New Orleans, LA Lake Pontchartrain Airplane Crash, Feb 1964

Birth, Marriage & Death Records

AIRLINER CARRYING 58 CRASHES IN LOUISIANA.

No Survivors Found at Scene.

NEW ORLEANS (AP) - An Eastern Air Lines four-engine jet carrying 58 persons on a flight from Mexico City to New York disappeared minutes after takeoff from a New Orleans stop today and crashed in Lake Pontchartrain.

There were no survivors.

The Coast Guard said it recovered parts of the wreckage including seats, communication equipment and soundproofing. Also recovered were clothing, luggage and what was described as parts of bodies.

Eastern said there were 51 passengers and a crew of seven. At least 32 of the passengers were making the through trip while at least 17 boarded in New Orleans. Fourteen were pass riding Eastern employees.

The plane was due to arrive in Atlanta at 3:59 a. m., leave there at 4:35 a. m., arrive at Dulles Airport in Washington at 5:33 a. m., leave there at 6:20 a. m. and arrive at Kennedy Airport in New York at 7:10 a. m.

The Coast Guard said parts of the debris, including insurance papers, were definitely linked with at least two passengers on the Eastern plane.

THE SPOKESMAN said one of its helicopter pilots over the wreckage area reported there were indications that the plane either exploded in the air or on impact. The debris was scattered over a wide area.

The spokesman said the site was about six miles south of the north shore of the lake, or some 20 miles north of New Orleans. It was about four miles east of the 27-mile-long Lake Pontchartrain Causeway connecting the north and south shores.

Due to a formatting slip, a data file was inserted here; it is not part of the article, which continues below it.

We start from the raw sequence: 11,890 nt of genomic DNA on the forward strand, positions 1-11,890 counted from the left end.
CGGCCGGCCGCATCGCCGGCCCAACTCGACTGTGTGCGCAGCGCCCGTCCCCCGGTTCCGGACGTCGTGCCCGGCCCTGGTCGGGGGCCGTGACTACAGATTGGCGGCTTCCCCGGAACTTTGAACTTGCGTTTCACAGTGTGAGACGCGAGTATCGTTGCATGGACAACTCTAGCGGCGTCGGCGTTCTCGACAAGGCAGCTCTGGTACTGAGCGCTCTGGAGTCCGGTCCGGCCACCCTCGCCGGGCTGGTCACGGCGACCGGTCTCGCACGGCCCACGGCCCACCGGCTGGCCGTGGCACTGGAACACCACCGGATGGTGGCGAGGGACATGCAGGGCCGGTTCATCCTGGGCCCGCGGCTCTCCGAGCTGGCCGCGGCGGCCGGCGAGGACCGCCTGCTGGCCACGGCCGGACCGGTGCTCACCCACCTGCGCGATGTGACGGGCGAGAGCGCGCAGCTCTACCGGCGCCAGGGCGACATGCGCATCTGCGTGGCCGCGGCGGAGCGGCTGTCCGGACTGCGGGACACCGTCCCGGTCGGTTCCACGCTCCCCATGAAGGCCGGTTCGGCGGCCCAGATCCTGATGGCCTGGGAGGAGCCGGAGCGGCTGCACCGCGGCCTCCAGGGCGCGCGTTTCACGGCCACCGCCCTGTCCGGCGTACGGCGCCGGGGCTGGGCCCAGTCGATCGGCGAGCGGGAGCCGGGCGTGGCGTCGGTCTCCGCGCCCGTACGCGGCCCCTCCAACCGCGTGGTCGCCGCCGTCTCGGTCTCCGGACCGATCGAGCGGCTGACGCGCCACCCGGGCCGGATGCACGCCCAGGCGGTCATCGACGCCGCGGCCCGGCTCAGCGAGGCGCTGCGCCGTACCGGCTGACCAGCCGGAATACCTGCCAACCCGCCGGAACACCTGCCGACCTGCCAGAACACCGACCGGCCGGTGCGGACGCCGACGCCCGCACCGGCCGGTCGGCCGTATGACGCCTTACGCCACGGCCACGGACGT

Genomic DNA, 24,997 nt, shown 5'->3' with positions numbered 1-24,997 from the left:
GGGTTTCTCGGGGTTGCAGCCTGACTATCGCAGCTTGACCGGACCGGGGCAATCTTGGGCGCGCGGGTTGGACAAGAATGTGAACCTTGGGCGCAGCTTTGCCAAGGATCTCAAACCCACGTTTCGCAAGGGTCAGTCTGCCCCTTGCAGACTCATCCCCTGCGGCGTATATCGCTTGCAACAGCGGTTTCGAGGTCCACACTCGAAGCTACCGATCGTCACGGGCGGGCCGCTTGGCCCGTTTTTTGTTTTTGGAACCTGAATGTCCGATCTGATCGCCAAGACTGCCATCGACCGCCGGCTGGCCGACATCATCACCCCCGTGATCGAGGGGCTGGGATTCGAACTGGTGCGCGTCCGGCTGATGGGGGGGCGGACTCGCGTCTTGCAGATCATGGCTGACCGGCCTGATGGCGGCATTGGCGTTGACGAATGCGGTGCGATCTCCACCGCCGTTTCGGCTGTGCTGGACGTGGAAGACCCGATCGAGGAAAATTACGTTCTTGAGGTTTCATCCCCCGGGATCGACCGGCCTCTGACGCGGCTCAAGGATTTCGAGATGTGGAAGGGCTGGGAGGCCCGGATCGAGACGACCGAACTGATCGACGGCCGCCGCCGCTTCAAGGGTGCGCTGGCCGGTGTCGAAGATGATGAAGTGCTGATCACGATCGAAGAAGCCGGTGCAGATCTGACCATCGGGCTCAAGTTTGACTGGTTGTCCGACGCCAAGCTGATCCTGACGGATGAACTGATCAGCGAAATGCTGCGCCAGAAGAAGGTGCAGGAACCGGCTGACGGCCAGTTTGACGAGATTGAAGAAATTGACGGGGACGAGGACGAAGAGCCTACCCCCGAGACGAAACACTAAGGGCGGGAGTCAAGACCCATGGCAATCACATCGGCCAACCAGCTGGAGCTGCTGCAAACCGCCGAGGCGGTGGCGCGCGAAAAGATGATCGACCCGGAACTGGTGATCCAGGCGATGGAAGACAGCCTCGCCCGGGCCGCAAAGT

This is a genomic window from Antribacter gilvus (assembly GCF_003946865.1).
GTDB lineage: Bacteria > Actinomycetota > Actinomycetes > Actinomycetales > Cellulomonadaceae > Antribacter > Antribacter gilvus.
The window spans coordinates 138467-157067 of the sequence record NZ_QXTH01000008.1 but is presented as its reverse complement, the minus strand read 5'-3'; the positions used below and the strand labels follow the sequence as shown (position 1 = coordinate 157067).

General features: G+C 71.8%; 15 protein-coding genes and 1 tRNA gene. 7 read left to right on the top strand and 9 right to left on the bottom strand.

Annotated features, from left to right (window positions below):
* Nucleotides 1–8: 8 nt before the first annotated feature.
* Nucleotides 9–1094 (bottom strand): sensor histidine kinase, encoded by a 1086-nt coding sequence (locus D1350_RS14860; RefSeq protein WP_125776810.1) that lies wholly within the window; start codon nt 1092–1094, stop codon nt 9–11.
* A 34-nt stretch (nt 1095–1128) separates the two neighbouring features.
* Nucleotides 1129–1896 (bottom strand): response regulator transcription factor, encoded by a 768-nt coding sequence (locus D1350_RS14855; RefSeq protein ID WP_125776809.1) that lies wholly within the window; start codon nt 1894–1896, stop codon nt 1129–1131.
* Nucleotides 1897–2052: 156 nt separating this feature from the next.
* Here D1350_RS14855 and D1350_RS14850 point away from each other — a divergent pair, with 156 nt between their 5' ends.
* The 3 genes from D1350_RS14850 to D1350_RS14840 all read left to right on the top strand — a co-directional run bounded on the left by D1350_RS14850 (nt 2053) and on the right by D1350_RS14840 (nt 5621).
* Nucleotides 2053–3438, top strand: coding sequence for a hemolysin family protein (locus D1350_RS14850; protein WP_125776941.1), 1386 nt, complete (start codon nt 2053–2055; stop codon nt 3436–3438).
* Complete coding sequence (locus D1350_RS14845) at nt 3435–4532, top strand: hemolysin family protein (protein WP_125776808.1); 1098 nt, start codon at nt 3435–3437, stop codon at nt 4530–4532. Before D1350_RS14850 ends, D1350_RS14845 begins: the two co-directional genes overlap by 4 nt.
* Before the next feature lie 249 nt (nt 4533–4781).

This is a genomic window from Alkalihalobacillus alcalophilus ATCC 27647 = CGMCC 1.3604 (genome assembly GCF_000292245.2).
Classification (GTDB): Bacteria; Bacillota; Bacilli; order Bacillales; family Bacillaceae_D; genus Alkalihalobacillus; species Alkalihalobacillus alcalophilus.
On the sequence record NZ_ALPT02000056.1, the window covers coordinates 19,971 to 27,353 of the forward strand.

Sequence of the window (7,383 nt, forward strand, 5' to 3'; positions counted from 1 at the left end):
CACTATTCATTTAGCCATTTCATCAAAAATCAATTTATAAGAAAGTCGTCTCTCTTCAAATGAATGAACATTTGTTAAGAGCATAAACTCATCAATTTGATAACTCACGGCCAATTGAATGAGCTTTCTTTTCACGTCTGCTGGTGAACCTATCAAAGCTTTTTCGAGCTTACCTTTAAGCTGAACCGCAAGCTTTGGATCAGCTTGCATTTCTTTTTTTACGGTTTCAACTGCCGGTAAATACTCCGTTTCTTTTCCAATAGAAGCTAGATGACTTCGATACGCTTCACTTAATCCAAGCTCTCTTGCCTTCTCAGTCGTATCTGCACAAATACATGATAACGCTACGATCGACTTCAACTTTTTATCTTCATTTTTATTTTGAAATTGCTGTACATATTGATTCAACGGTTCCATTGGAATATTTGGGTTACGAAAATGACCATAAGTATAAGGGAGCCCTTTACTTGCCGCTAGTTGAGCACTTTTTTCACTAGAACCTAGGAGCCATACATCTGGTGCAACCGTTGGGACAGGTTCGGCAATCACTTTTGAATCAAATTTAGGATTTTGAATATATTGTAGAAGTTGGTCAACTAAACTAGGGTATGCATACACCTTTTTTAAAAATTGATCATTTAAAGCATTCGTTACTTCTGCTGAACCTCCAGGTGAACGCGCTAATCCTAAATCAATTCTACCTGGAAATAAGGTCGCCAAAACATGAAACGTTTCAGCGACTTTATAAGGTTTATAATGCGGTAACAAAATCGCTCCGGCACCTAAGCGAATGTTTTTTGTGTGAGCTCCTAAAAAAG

Eastern said the DC8, Flight 304, left New Orleans International Airport headed for Atlanta at 2:01 a. m. (CST) and disappeared from air traffic control tower radar nine minutes later. That was the last contact with it.

A VETERAN Eastern pilot said the jet probably reached a height of some 15,000 feet shortly after it got over the lake.

Lake Pontchartrain is some 30 miles in diameter, with its southern shore along one side of New Orleans. Marshy land surrounds much of the lake, which has an average depth of about 15 feet.

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Comments

My father died on that plane.

My father, Jack K. Bowler died on that plane. I was only five years old when my father's plane crashed. My father left behind me and my brother Ralph. We are his twin sons. Unfortunately because we were only five years old when our father died, we have no memories of him. But we mourn his loss every day! From what I know of about my father, he was a hard worker, very intelligent and a good man. We his son, will be eternally sad over his loss!

Robert Bowler

Was the plain ever found?

Was the plain ever found?

Plane Crash

Very sorry to read that. I grew up in Mandeville, the north shore town closest to where that plane went down. I was only two when it happened.

Plance Crash

I had a brother-in-law who was a volunteer diver back then looking for wreckage. Amazingly little was found. The lake bed is very silty and only about 15 feet deep on average. Anything falling from 15,000 feet would have easily sank into the mud.

(Mrs Pierre Lefaucheux) = (Marie-Hélène Postel-Vinay)

Pierre Lefaucheux had been arrested by the Gestapo during World War II and was rescued by Marie-Hélène Postel-Vinay whom he subsequently married and by whom he was ultimately survived.

Together, Pierre and Marie-Hélène Lefaucheux became prominent members of the Resistance. Mrs. Lefaucheux later became a Member of the first Constituent Assembly (Aisne) of France, Counsel for the Republic elected by the National Assembly from 1946 to 1947, member of the French delegation to the United Nations. She was one of the fifteen founding members of the United Nations Commission on the Status of Women.